Lead (Pb) exposure has been reported to have adverse effect mainly on nervous, hemopoietic, and renal systems [22]. A recent genome-wide analysis identified 354 CpG sites differently methylated between individuals with low and high lead exposure. The study was based on only four cases in each of the exposure groups but the results were validated in independent cohort of 15 cases in low and 15 in high exposure groups. Moreover, two of the differently methylated CpG sites within GSTM1 gene identified in this study have been previously shown to correlate with Pb exposure [23, 24]; other methylation changes were linked to CRIM1 and NINJ2 genes, which are important regulatory genes of nervous system development [25].

Exposure to welding fumes is a serious occupational challenge mainly due to the size of the welding industry. Epidemiological studies identified the metal-rich mixture of fine and ultrafine particulate matter (PM) generated by welding in extreme heat conditions cause respiratory health effects, such as lung function changes, asthma, bronchitis, and cardiovascular diseases. Moreover, welding fumes are classified in the first group of carcinogens to humans (IARC 22nd citation from this article). V. Leso et al. have recently reviewed evidence for this exposure to induce methylation changes and concluded that although it is still not clear how lead exposure-related methylation changes link to the adverse health effects, each of the studies analyzed presented strong evidence for welding fumes exposure to induce methylation changes in exposed individuals [26].

Natural pollutants are another example of the environmental exposure that can present a serious health risk in some geographical regions. For example, inorganic arsenic (iAs) is a relatively well-studded environmental pollutant present in water and certain food in specific geological regions and exposure to arsenic is a risk factor for different types of cancers as well as cardiovascular and lung diseases [27]. We have shown that exposure to this pollutant induced methylation changes in CD4+ cells that can potentially affect the immune system [28]. Others showed significant associations between gene-specific methylation changes in the DNA from blood cells and arsenic exposure [29]. Those findings suggest that epigenetic modifications may be an important element of mechanism underlying arsenic toxicity and thus biomarkers of that exposure.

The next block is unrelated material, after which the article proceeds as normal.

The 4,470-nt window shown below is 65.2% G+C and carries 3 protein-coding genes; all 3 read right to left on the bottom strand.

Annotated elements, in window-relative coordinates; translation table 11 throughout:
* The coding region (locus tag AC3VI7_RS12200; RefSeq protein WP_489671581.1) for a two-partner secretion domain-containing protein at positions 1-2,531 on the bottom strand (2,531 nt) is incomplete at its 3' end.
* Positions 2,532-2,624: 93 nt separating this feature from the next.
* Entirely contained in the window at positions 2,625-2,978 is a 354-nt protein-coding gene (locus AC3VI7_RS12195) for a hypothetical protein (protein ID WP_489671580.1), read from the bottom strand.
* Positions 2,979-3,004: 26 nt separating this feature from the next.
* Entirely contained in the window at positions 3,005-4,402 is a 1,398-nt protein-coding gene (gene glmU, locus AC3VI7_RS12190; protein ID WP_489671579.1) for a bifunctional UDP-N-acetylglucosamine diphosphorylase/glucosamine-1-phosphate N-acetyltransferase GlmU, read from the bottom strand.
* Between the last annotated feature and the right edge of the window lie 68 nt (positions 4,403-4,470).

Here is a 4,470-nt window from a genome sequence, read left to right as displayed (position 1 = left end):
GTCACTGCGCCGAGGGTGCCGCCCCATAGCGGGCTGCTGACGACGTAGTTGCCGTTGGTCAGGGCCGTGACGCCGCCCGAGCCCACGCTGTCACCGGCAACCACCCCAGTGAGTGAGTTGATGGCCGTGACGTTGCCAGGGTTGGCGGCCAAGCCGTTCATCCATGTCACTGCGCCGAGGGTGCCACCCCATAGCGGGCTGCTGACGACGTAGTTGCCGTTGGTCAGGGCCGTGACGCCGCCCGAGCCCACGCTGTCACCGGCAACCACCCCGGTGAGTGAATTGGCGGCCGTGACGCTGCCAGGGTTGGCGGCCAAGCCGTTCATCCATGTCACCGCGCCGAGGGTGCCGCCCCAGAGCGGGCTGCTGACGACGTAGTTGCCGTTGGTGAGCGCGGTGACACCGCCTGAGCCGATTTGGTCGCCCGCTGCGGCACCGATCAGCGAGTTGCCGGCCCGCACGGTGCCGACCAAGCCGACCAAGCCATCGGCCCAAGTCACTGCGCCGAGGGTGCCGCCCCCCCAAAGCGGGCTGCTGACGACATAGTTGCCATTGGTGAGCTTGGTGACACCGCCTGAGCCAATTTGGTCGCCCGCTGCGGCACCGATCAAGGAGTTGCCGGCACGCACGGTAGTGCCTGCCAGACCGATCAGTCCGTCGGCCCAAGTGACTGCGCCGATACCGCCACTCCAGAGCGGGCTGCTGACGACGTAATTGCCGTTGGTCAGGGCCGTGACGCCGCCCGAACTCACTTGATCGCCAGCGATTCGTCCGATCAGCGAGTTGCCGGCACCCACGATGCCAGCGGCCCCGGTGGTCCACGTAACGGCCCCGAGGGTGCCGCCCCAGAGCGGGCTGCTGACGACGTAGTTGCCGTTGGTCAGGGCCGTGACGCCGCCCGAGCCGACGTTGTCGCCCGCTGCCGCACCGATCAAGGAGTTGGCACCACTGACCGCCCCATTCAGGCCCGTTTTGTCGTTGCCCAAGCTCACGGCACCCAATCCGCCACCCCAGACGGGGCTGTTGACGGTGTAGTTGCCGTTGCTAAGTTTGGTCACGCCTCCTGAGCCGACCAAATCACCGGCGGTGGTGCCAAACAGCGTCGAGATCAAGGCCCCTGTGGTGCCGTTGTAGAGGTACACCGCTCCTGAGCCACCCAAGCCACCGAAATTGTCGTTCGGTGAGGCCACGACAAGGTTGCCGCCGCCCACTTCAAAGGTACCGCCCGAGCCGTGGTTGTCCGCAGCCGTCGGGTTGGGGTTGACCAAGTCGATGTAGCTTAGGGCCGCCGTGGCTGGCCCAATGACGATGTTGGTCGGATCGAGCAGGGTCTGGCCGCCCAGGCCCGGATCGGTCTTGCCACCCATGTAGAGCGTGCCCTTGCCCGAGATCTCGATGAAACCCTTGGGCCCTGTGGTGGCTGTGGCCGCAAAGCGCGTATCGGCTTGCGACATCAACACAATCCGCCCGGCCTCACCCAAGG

In conclusion, the link between methylation changes induced by environmental factors and specific health effects is still not clear and needs to be further studied. However, the above examples clearly indicate the potential applicability of the environmentally induced methylation changes as a risk assessment biomarker.

Diagnostic biomarkers

As a general paradigm, early detection of the disease significantly increases the chance of cure. The studies of carcinogenesis of different types of cancers as well as pathogenesis of other diseases show that methylation changes occur early in the disease development [30,31,32]. It is also well established that the DNA from pathologically changed cells is secreted and can be detected in body fluids such as sputum, plasma, urine, or stool. Those body fluids are referred to as liquid biopsies. In most cases, liquid biopsies can be obtained with none or minimal invasiveness which opens a convenient way for the early disease diagnosis.

Colorectal cancer

Colorectal cancer (CRC) is the third most common cancer and the fourth leading cause of cancer-related deaths worldwide [33]. Five-year survival rates in this cancer drop drastically from 90 to 10% with increasing stage at the diagnosis. Currently, FDA-approved Cologuard® (Exact Sciences Co., Madison, WI, USA) and Epi proColon® (Epigenomics AG, Berlin, Germany) and CE-marked RealTime mS9 CRC Assay (Abbott, Chicago, IL, USA) and EarlyTect® Colon Cancer (Genomictree Inc., Daejeon, South Korea) are liquid biopsy-based tests targeting methylation changes intended for CRC screening.